The following is a guest post co-authored by Tyler Parry and Clayton Finn. Parry is Assistant Professor of African American Studies at California State University, Fullerton. Parry’s research examines slavery in the Atlantic world. His work has appeared in the Journal of Southern History, American Studies, and Jacobin.com. He is currently revising his manuscript Bound in Bondage: Slave Matrimony in the African Diaspora for publication. Finn is a graduate student of American Studies at California State University, Fullerton. His research examines the criminalization and policing of blackness as well as transnational racial language. Finn was recognized as the 2016 Outstanding Graduating Senior in African American Studies at California State University, Fullerton.
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Whether it’s a professor using the term in class, a rapper flagrantly deploying it, or college students posting it on social media, the colloquial “N-word” sparks controversy in our 24-hour news cycle, regardless of the user’s race, class, or nationality. In only the first half of 2016 African Americans have again publicly grappled with the term. A Buzzfeed video, “27 Questions Black People Have For Black People,” posted on April 11, 2016, sparked controversy by asking why black people called one another “nigga” without consequence while simultaneously condemning its use by other racial groups. Only a few weeks later, on April 30, 2016, Larry Wilmore, host of “The Nightly Show” on Comedy Central, ended his speech at the White House correspondent’s dinner with a salutation to the outgoing President, exclaiming: “Mr. President, I’m gonna keep it 100. Yo, Barry, you did it my nigga.”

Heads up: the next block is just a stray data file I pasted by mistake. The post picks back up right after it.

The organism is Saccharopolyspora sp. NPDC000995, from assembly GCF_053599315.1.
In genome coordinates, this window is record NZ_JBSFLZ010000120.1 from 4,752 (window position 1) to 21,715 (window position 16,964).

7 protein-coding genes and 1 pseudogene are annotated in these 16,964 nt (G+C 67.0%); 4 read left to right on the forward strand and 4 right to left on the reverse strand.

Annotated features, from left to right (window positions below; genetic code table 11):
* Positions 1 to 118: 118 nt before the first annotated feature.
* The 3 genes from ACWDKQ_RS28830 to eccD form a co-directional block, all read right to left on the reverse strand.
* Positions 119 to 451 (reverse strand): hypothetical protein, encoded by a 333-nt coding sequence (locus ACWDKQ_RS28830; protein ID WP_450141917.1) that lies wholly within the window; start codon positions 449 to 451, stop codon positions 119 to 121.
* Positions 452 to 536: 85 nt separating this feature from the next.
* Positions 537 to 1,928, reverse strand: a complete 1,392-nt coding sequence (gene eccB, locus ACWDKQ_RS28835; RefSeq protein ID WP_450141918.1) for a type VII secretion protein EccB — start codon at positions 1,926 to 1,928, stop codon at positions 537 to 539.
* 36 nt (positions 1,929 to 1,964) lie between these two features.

Both examples provide a different perspective on intraracial usage and received variegated levels of attention. Critics argued the Buzzfeed video was a redundant, problematic generalization, contending that black Americans have already explained the N-word’s linguistic evolution. Revisiting this debate is simply a method to blame the black community for supporting a racially-charged term. Similarly, Wilmore’s statement elicited a mixture of condemnation and support from various commentators. Conservatives and liberals, both black and white, found the joke distasteful, but others quickly denounced the criticisms. They argued Wilmore employed the term in a reimagined form largely accepted by African Americans. In an official statement, the White House claimed President Obama was not offended by Wilmore’s expression.